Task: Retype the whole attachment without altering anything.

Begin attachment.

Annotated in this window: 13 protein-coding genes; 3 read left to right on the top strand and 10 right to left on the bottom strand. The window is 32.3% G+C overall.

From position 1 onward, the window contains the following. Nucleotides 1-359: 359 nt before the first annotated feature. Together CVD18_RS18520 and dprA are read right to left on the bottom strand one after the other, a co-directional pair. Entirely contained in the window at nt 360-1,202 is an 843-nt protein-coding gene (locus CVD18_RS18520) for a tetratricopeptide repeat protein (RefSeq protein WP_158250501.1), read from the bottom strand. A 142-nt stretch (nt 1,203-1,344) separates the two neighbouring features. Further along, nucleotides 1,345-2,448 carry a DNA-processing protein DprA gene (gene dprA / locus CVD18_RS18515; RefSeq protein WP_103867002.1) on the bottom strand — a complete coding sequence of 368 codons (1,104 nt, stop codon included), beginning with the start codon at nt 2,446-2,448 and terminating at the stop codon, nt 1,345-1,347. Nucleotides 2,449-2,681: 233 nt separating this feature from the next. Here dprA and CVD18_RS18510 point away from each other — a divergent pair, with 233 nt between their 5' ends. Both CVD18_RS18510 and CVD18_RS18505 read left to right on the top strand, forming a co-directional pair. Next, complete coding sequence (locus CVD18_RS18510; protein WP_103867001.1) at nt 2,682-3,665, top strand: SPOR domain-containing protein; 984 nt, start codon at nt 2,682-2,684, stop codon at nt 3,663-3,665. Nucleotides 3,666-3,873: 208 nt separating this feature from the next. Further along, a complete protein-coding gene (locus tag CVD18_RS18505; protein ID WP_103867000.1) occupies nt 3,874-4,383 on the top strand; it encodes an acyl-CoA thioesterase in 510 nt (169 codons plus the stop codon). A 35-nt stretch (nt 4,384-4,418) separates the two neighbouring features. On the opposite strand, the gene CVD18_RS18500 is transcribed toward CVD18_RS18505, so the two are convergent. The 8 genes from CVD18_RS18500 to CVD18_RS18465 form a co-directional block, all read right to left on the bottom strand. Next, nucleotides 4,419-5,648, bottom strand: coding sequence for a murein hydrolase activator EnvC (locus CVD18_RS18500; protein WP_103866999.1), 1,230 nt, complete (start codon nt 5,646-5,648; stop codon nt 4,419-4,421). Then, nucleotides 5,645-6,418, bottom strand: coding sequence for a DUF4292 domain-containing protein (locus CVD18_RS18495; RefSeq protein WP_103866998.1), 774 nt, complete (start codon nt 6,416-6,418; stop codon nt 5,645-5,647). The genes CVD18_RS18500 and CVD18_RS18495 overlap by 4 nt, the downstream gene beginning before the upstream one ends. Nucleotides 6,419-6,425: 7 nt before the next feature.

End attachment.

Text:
Annotated in this window: 13 protein-coding genes; 3 read left to right on the top strand and 10 right to left on the bottom strand. The window is 32.3% G+C overall.

From position 1 onward, the window contains the following. Nucleotides 1-359: 359 nt before the first annotated feature. Together CVD18_RS18520 and dprA are read right to left on the bottom strand one after the other, a co-directional pair. Entirely contained in the window at nt 360-1,202 is an 843-nt protein-coding gene (locus CVD18_RS18520) for a tetratricopeptide repeat protein (RefSeq protein WP_158250501.1), read from the bottom strand. A 142-nt stretch (nt 1,203-1,344) separates the two neighbouring features. Further along, nucleotides 1,345-2,448 carry a DNA-processing protein DprA gene (gene dprA / locus CVD18_RS18515; RefSeq protein WP_103867002.1) on the bottom strand — a complete coding sequence of 368 codons (1,104 nt, stop codon included), beginning with the start codon at nt 2,446-2,448 and terminating at the stop codon, nt 1,345-1,347. Nucleotides 2,449-2,681: 233 nt separating this feature from the next. Here dprA and CVD18_RS18510 point away from each other — a divergent pair, with 233 nt between their 5' ends. Both CVD18_RS18510 and CVD18_RS18505 read left to right on the top strand, forming a co-directional pair. Next, complete coding sequence (locus CVD18_RS18510; protein WP_103867001.1) at nt 2,682-3,665, top strand: SPOR domain-containing protein; 984 nt, start codon at nt 2,682-2,684, stop codon at nt 3,663-3,665. Nucleotides 3,666-3,873: 208 nt separating this feature from the next. Further along, a complete protein-coding gene (locus tag CVD18_RS18505; protein ID WP_103867000.1) occupies nt 3,874-4,383 on the top strand; it encodes an acyl-CoA thioesterase in 510 nt (169 codons plus the stop codon). A 35-nt stretch (nt 4,384-4,418) separates the two neighbouring features. On the opposite strand, the gene CVD18_RS18500 is transcribed toward CVD18_RS18505, so the two are convergent. The 8 genes from CVD18_RS18500 to CVD18_RS18465 form a co-directional block, all read right to left on the bottom strand. Next, nucleotides 4,419-5,648, bottom strand: coding sequence for a murein hydrolase activator EnvC (locus CVD18_RS18500; protein WP_103866999.1), 1,230 nt, complete (start codon nt 5,646-5,648; stop codon nt 4,419-4,421). Then, nucleotides 5,645-6,418, bottom strand: coding sequence for a DUF4292 domain-containing protein (locus CVD18_RS18495; RefSeq protein WP_103866998.1), 774 nt, complete (start codon nt 6,416-6,418; stop codon nt 5,645-5,647). The genes CVD18_RS18500 and CVD18_RS18495 overlap by 4 nt, the downstream gene beginning before the upstream one ends. Nucleotides 6,419-6,425: 7 nt before the next feature.